EDITIONS
Opinion

Is the pre-dominant startup culture driving your business towards failure?

Soumita Basu
7th Jun 2016
5+ Shares
  • Share Icon
  • Facebook Icon
  • Twitter Icon
  • LinkedIn Icon
  • Reddit Icon
  • WhatsApp Icon
Share on

The culture of any organisation is the fabric that holds it together. The last few years have seen a sudden boom in the startup space. However, statistics suggest that 25 per cent of startups fail in the first year and 71 per cent fail by the 10th year. Could the startup culture be at least in part responsible for such high failure rate? Let’s find out.

Drving Foce

Image : Shutterstock

Startup culture 101

Identity, growth strategy and relationships form the three pillars of an organisation's culture. The usual startup identity is marked by flexibility, freedom and creativity. A startup promises personal space and freedom, flexible timings, a non-hierarchal team structure and a fun work environment. The relationships within a startup are usually personal and casual.

Ideator vs CEO

It is common for founders, who are mainly ideators, to also assume the CEO post. This can be detrimental because for an ideator it is usually boring to work on balance sheets and market research results. While innovative product development is at the core of a startup, it can only take off effectively with business acumen and maturity. Many successful entrepreneurs usually have at least 10 years of industry experience before they start out on their own. Over 30 per cent of companies fail because their inexperienced, young managements are incapable of handling issues like finances, hiring and marketing. The combination of an innovative founder and a business-savvy CEO is the best team to lead an organisation.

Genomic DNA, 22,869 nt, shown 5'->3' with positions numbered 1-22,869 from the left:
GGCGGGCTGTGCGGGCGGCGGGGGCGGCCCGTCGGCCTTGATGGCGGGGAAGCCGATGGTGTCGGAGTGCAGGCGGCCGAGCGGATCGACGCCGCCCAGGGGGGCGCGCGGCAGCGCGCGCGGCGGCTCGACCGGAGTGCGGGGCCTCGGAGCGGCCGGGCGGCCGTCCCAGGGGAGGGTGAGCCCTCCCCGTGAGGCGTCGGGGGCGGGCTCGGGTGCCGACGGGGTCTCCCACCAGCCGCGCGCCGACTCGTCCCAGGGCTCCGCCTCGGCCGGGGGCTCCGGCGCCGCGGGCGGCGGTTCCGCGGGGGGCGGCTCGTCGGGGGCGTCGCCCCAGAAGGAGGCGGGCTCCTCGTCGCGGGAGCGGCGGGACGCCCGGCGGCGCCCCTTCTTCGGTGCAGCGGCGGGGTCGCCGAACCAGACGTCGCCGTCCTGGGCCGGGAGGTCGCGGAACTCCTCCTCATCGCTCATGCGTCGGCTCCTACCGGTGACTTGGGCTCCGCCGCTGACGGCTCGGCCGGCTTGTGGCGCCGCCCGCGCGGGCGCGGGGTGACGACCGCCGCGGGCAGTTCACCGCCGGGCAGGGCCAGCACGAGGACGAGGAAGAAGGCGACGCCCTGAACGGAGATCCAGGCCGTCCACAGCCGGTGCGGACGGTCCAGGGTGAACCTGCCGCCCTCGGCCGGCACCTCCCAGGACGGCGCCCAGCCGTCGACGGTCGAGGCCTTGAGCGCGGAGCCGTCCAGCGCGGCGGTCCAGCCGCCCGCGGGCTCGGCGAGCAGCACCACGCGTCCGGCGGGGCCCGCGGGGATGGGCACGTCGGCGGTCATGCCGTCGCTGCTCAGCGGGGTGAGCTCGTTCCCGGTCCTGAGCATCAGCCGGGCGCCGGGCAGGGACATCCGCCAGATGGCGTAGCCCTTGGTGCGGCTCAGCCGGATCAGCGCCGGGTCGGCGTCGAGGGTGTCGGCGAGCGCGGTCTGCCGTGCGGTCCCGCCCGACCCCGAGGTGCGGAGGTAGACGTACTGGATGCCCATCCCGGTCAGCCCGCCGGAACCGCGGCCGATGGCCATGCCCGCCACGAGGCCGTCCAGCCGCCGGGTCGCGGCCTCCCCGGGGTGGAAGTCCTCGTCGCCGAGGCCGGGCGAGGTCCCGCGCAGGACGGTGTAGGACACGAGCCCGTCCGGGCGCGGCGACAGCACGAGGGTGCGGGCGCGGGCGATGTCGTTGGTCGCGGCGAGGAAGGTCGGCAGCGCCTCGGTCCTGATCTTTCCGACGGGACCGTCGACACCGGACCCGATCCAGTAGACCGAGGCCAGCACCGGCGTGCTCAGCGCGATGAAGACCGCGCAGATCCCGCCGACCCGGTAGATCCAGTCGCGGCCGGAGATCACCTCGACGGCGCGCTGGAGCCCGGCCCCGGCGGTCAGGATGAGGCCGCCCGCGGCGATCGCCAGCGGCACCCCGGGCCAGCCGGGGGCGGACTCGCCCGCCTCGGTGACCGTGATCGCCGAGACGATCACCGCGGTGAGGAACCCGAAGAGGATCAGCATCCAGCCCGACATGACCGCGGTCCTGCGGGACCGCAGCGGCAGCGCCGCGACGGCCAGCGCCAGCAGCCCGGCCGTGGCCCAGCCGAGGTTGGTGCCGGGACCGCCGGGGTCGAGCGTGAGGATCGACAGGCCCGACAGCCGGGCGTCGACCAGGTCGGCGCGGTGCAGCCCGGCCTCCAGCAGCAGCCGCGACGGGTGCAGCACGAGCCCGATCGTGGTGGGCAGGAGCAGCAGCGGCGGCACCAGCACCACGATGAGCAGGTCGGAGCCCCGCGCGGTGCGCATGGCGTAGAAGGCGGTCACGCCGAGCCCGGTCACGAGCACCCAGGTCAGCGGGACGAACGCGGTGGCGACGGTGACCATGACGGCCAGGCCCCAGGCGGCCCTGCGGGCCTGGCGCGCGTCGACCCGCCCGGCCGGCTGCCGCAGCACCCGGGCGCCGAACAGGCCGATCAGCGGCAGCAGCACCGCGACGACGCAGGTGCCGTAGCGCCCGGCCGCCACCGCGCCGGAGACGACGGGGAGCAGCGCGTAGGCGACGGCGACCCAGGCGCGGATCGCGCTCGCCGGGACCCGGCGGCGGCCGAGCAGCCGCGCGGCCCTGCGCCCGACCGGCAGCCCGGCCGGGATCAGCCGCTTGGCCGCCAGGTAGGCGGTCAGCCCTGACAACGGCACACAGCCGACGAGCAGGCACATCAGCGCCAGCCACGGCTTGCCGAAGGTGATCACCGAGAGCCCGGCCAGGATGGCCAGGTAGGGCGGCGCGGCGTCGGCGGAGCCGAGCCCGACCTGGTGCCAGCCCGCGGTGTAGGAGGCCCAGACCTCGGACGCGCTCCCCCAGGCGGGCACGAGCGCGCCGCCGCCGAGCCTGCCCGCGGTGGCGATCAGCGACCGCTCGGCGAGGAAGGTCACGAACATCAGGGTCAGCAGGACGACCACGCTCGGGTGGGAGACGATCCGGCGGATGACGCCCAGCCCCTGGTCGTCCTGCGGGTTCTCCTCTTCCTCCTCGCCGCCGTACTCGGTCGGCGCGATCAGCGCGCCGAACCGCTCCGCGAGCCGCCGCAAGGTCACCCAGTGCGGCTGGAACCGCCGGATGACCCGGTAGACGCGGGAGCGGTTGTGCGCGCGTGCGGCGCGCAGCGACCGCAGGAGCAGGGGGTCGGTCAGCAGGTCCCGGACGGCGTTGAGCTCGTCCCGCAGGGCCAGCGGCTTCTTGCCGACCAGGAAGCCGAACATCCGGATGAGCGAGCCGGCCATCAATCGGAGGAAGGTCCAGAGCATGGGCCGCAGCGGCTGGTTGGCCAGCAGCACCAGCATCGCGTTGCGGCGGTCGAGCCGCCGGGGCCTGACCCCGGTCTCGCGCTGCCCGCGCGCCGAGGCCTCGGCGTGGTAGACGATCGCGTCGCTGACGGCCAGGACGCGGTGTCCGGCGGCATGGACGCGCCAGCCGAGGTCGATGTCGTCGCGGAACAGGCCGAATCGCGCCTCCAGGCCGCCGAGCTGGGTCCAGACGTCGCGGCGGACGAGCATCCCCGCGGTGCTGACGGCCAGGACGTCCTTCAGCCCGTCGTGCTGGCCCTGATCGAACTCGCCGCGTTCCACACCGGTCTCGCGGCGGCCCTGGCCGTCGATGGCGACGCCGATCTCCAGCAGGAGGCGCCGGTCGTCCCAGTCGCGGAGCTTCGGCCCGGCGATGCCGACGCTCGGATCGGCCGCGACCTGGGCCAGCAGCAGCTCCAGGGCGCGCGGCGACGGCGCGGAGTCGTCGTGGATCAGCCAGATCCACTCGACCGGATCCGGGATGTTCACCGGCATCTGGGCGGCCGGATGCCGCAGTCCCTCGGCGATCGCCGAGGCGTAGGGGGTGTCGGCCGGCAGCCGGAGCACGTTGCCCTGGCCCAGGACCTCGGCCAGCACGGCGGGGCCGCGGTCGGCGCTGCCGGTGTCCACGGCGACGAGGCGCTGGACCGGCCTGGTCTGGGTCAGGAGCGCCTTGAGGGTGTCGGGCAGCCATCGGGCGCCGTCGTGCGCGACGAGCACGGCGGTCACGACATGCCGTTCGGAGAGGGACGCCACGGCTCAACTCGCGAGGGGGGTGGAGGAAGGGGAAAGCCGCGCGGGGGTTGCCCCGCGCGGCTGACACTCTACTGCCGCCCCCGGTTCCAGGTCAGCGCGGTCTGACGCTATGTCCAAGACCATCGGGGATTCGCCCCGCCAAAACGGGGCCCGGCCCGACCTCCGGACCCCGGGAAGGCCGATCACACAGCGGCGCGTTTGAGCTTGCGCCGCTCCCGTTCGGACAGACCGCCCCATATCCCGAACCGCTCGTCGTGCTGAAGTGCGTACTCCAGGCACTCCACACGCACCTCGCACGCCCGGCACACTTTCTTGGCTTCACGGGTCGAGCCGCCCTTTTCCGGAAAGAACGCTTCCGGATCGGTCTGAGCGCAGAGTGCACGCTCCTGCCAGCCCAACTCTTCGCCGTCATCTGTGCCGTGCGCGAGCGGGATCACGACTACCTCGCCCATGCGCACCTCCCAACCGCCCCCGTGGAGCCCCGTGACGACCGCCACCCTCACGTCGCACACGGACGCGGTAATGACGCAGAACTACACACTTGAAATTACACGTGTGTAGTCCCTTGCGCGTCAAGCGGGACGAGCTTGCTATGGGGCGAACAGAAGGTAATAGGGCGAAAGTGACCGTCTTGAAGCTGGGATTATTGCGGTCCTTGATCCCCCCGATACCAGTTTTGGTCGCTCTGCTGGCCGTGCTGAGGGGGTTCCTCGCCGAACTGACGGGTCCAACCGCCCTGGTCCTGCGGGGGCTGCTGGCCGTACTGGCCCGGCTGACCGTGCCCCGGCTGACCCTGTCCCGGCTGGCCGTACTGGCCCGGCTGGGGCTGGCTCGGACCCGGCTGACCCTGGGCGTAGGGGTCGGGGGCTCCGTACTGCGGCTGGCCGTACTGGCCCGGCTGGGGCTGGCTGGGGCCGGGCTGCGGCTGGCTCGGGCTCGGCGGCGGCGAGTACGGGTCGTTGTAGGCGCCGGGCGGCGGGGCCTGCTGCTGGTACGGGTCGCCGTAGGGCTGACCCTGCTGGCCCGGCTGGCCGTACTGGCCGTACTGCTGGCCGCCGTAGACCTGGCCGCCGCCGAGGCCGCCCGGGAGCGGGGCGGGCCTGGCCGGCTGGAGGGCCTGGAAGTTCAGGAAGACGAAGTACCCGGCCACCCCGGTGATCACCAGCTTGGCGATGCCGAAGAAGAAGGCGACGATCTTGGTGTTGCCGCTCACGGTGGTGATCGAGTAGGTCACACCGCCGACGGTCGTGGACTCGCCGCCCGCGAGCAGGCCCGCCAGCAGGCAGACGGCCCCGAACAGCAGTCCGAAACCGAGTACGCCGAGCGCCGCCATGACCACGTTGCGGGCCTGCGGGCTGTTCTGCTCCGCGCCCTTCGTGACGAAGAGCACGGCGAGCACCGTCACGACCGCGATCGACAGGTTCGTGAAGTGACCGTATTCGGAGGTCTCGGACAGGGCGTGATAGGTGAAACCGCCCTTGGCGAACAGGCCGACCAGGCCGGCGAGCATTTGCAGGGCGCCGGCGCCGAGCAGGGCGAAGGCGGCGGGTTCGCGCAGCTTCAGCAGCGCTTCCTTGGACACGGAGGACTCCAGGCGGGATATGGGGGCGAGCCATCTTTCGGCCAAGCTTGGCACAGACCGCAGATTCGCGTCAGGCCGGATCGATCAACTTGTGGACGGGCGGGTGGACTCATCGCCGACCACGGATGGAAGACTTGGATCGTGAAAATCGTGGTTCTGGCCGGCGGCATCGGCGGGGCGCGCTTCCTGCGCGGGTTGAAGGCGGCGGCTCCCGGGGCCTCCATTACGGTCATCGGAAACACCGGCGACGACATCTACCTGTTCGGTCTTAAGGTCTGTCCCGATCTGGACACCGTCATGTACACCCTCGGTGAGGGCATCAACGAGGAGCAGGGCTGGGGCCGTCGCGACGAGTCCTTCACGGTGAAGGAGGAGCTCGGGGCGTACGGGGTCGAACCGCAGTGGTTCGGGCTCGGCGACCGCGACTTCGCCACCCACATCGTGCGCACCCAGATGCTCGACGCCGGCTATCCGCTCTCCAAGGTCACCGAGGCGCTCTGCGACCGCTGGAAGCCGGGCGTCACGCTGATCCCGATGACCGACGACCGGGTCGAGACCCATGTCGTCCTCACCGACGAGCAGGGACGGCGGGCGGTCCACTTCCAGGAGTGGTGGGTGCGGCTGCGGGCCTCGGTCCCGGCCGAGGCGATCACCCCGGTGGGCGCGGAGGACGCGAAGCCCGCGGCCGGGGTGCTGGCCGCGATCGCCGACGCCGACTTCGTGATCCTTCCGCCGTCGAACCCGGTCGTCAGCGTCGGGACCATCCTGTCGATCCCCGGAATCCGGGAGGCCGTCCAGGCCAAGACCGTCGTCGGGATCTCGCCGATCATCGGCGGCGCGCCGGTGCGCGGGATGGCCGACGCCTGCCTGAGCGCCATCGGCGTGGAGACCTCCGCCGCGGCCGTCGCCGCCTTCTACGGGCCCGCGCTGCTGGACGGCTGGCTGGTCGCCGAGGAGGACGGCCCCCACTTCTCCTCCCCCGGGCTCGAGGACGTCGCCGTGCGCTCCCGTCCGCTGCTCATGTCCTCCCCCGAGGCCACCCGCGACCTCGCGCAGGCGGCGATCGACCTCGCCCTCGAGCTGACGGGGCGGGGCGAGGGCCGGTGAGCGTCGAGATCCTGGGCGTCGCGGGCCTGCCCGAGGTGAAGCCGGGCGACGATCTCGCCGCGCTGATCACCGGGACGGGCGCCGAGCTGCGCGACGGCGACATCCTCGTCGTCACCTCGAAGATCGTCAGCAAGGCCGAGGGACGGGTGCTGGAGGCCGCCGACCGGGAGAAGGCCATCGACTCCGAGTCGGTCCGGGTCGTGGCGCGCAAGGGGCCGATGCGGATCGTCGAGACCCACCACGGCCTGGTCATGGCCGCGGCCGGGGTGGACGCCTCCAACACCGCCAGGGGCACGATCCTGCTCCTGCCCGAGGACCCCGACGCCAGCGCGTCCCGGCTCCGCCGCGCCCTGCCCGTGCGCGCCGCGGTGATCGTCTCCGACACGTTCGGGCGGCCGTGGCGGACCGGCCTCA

Importance of diversity

This brings us to the issue of team building and hiring. Background, skills and work ethics can be a good combination for hiring. However, this combination is often overlooked in favour of personality-driven hiring. It is important for a growing organisation to maintain diversity among its team members. Hiring people of similar age and background in the name of cultural fit can lead to stagnation.

Strongly defined power structure

The strong focus on culturally fit teammates leads to a personal atmosphere. While this can lead to increased productivity, it can also turn the workspace into an emotionally-charged one. Decisions, then, tend to be based on emotions rather than business needs. The promise of a flat organisation makes the power structure blurred. In crucial times of decision making, it often gives rise to leadership problems.

Easy, inexpensive fun

Creating a fun office not only makes for a happier and more productive environment, it also gives a good first impression to clients and attracts more talent. However, this can also be extremely expensive. When every penny matters, it is important to remember that this is not the only priority. Do let your employees relax, but by creating a fun atmosphere that is easy on the pocket.

Defining an organisation's culture at an early stage is, hence, crucial. This culture may be documented, but it is most perceivable in how the organisation is run. As Rand Fishkin, CEO and founder of Seattle-based SaaS company Moz, rightly points out: "I wish that values, vision and mission, and people decision were always spelt out on a document, but very often, even at Moz sometimes, actions speak louder than what's on the mission statement or core values list." A successful startup should be careful of trends that have already shown high failures. Start with a blank slate and ask yourself about the identity and growth strategy of your business in both short and long term.

(Disclaimer: The views and opinions expressed in this article are those of the author and do not necessarily reflect the views of YourStory.)

5+ Shares
  • Share Icon
  • Facebook Icon
  • Twitter Icon
  • LinkedIn Icon
  • Reddit Icon
  • WhatsApp Icon
Share on
Report an issue
Authors

Related Tags